Fast forward one year.
Punky's safe foods now include wheat, millet, quinoa, corn, apples, bananas, prunes, carrots, pears, peaches, strawberries, blueberries, bell peppers, cannellini beans, black beans, potatoes, grapes, raisins, oranges, spinach, broccoli, pork, and chicken. We've also found that she tolerates most cooking oils, vanilla, yeast, and some other baking ingredients. Our options for healthy meals and snacks have really expanded, and Punky is thrilled every time she gets to try a new food.
Punky's 2nd Year Birthday Cake
I slightly modified this recipe (scroll halfway down the page) from another FPIES mom who has done a lot more of the cooking/baking legwork than I have. One really tough thing about FPIES is that no two kids have the same triggers or safe foods, so something that works for one will not work for everyone else, but I've been able to make quite a few things from her recipes.
Boo had caught me searching images of strawberry cakes on Pinterest one day and his little eyes just about popped out of his head when he saw all the delicious possibilities, so it was mostly at his insistence that we made a pink cake decorated with strawberries for his sister's birthday. I added some strawberry puree to the cake batter in hopes of turning it pink as well, but it didn't really do anything.
I wanted to make a layered cake so I poured the batter into three circle pans from my Wilton Checkerboard set. Then I baked at 400 degrees for 25 minutes. The cake did not rise much, but it did get darker as it baked. The final product had a texture somewhere between cake and banana bread. In fact, it kind of smelled like banana bread too.
I am normally really grossed out by frosting. I took a Wilton Cake Decorating class years ago and the version of "buttercream" they recommend is a mixture of shortening and powdered sugar. Normally I would not eat a few spoonfuls of Crisco, and adding powdered sugar to it doesn't make it any more OK. I think the reason they want people to use shortening is because it's more temperature stable and works well when you are using it week after week in classes. I haven't checked, but I'm betting when you buy a can of frosting in a store, it's primarily made from hydrogenated oils as well. I vowed that I would never make buttercream frosting using anything less than real BUTT-AH from then on.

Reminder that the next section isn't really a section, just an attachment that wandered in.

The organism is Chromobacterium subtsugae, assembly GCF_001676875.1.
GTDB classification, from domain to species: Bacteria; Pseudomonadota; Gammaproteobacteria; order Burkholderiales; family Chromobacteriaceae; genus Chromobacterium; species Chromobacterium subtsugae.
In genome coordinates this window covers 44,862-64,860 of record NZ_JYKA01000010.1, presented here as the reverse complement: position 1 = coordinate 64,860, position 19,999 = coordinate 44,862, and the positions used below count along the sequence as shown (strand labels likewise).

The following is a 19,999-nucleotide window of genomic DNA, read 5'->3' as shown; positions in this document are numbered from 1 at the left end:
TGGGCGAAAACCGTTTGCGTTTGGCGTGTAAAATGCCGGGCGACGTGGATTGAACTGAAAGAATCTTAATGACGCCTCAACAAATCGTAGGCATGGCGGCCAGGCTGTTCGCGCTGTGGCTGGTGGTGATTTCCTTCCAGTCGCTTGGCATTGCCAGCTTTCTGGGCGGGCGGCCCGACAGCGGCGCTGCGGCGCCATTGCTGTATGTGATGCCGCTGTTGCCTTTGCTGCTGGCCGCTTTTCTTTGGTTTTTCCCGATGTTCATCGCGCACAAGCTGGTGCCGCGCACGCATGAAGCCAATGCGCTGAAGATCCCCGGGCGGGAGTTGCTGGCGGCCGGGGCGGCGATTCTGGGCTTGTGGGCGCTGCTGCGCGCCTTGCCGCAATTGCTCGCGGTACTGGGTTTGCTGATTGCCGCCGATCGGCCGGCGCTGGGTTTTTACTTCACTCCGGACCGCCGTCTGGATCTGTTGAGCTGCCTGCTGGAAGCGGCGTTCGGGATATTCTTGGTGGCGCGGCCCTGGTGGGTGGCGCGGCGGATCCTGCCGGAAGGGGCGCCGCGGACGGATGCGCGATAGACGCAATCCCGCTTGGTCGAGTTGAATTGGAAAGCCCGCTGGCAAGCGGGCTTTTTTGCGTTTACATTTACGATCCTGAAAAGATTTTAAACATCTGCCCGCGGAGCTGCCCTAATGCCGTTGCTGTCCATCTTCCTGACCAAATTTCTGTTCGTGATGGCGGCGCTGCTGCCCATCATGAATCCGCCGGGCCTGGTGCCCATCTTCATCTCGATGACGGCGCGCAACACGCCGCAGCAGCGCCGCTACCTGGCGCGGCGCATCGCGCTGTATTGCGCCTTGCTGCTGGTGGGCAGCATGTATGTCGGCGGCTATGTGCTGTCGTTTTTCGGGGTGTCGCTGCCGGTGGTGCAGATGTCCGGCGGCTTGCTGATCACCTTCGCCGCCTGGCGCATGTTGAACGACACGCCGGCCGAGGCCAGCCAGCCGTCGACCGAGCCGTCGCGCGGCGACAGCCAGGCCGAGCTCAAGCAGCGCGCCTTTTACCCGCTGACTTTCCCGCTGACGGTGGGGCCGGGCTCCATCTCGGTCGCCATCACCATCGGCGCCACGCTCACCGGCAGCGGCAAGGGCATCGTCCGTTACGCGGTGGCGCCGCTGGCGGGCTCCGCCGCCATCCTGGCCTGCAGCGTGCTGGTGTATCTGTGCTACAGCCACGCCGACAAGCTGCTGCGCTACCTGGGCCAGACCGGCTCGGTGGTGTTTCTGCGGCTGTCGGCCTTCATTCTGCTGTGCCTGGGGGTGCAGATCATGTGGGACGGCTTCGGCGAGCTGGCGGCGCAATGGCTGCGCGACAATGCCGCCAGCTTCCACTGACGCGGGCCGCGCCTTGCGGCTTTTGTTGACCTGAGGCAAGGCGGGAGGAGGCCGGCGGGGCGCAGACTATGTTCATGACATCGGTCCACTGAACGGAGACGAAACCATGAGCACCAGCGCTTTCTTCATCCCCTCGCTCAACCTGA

But I really wanted to frost Punky's cake and I began searching for a shortening that I felt comfortable using. I came up with Spectrum Organic Palm Shortening. It is 100% palm oil (no soy, like a lot of "vegetable" shortenings) and it's not hydrogenated. The company also has a sustainability statement on the website so I felt OK about using their palm oil. I know this sounds like a lot of work for a shortening, but it's something I really don't use normally and I wanted to make the best choice when going out to buy some.
I whipped up the shortening with powdered sugar and added strawberry puree to make it pink. No recipe here; I did not measure anything. I just worked with it until it was the right taste, color, and consistency. It was pretty fabulous, although every time I took a bite I was thinking, "I'm eating a spoonful of shortening!" Blecch.
Even though Punky's birthday isn't until next week, we had our family party and cake for her this weekend.
The candles were a new experience.
After her first piece, Punky went back to attack the strawberries.
Then she found a plastic mixing spoon and used it to get more frosting.
Everyone agreed it was a good cake, even if it didn't quite taste or feel like a regular birthday cake. I have found that using bananas as an egg replacer makes the cake get denser and soggier the longer it sits around. The chemical reaction just isn't the same, and after a couple days we probably won't want to eat the leftovers. Who knows...maybe next year our cake will have eggs in it.